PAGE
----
And IF you check the Vampire FAQ you will will that they did answer the DA issue for those people who had such a hard time grasping the simple concept of how is was meant to be played except for the poor writing of GW.

Except the rules have multiple instances of successfully cast and successfully cast and resolved. One means before being dispelled and the other means after it is cast and not dispelled. Since Dark Acolyte was not giving errata but instead FAQ'ed, that implies that the FAQ confirms when a Lore Attribute or another game effect says it happens when a spell is successfully cast (before dispel attempts), then that Lore or special rule triggers. Look at Lore of Life, Lore of Nehekara, Lore of Vampires and Dark Acolyte for examples of the one, then look at Little Waagh, Lore of Shadows, Gut Magic for the other. The rules are different and the FAQs support that difference.

Mid'ean
01-11-2012, 11:53
Sorry M8. I think your rule lawyering to the extreme IMO. I don't have all the books with me but enough to see that in ALL the instances every one has in it "Successfully cast". And as you yourself has said, "Spell Resolution on pg 36 tells you when a spell is "successfully casted". The first part of ALL the Lore attributes you listed have successfully casted in them. That some lore attributes have resolved in the is irrelevant IMO. Bad wording by GW.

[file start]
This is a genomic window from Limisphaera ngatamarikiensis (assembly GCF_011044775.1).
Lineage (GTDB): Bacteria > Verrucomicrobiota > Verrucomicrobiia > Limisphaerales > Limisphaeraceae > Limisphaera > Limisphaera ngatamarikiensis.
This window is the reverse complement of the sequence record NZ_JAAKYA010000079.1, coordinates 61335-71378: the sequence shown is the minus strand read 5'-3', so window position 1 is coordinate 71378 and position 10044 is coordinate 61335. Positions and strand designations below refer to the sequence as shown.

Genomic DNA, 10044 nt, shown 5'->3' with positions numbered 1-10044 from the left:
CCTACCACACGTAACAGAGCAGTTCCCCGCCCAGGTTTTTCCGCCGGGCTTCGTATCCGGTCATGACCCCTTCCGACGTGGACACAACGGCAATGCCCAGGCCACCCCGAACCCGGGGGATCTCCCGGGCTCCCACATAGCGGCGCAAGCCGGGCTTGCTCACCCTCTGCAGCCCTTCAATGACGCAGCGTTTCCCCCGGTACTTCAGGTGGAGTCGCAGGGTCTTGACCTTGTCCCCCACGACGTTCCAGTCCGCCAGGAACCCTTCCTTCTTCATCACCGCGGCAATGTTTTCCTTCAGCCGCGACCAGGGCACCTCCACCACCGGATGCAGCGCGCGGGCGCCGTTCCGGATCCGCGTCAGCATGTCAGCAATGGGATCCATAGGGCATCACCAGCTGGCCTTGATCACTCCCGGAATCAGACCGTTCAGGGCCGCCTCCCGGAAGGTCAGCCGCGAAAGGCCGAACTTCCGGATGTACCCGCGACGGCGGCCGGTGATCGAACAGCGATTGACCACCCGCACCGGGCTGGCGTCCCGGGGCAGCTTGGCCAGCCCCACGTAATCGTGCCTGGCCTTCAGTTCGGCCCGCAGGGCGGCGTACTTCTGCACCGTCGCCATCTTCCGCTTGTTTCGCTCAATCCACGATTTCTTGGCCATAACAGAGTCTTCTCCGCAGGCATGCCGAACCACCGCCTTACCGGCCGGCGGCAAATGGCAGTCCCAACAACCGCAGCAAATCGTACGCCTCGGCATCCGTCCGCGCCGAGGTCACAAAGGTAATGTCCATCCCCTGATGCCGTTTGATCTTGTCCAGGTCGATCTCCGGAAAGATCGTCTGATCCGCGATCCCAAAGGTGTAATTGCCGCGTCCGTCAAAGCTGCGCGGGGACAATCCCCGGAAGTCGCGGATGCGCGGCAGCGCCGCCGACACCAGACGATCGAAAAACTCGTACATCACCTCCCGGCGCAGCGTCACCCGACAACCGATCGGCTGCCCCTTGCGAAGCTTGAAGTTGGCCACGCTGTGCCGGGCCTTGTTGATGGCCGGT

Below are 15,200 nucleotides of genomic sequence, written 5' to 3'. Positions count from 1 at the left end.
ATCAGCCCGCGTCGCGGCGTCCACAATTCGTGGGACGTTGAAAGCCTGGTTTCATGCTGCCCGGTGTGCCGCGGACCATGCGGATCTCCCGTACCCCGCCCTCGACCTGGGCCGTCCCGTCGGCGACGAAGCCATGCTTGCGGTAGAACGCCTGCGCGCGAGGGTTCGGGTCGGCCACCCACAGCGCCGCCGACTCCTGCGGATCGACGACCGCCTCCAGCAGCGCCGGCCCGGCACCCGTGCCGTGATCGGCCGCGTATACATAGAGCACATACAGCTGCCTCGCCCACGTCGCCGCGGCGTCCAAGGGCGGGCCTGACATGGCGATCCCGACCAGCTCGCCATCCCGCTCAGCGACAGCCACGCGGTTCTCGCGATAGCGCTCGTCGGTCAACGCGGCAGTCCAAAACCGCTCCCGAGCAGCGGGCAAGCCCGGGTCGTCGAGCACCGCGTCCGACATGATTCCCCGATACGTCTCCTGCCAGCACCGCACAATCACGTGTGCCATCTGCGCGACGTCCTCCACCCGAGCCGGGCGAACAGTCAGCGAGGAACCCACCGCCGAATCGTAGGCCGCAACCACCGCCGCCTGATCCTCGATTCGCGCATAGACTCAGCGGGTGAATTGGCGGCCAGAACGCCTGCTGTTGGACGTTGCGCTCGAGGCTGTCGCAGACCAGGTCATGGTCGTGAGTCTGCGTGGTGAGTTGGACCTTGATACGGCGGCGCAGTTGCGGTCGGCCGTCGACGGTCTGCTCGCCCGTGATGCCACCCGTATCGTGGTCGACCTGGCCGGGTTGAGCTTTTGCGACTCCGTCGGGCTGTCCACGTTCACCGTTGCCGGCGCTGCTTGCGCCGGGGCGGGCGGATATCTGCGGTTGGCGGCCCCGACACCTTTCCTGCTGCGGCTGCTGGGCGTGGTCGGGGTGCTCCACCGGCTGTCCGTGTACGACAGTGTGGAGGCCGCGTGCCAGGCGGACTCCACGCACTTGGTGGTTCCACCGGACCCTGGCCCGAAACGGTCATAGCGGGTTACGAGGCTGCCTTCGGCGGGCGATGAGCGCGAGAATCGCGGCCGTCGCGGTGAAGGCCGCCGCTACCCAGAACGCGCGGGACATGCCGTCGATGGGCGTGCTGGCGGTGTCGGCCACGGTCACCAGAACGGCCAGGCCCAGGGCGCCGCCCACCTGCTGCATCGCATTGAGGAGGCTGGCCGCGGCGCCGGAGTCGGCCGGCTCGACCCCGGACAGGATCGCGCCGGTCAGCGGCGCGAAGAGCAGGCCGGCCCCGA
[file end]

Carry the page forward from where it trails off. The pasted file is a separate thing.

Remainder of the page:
The Low King
02-11-2012, 00:57
I think you are trying to rules lawyer a bit to much here, trying to twist language and use references in various army books.

Paticularly: "Technically, a spell being cast or not failing is another way of saying a spell casting was successful. Likewise, dispells are referred to as being successful or failing and when successful that they negate the EFFECT of a spell."
Just no. As soon as you start trying to analyse the language and make extrapolations you need to stop.


The rulebook is very clear on it (and the VCs FAQ applies only to their army book, not the rulebook).

1) The Casting player's Wizards can attempt to cast each of their spells once during each magic phase, provided they have enough power and dont fail a casting attempt.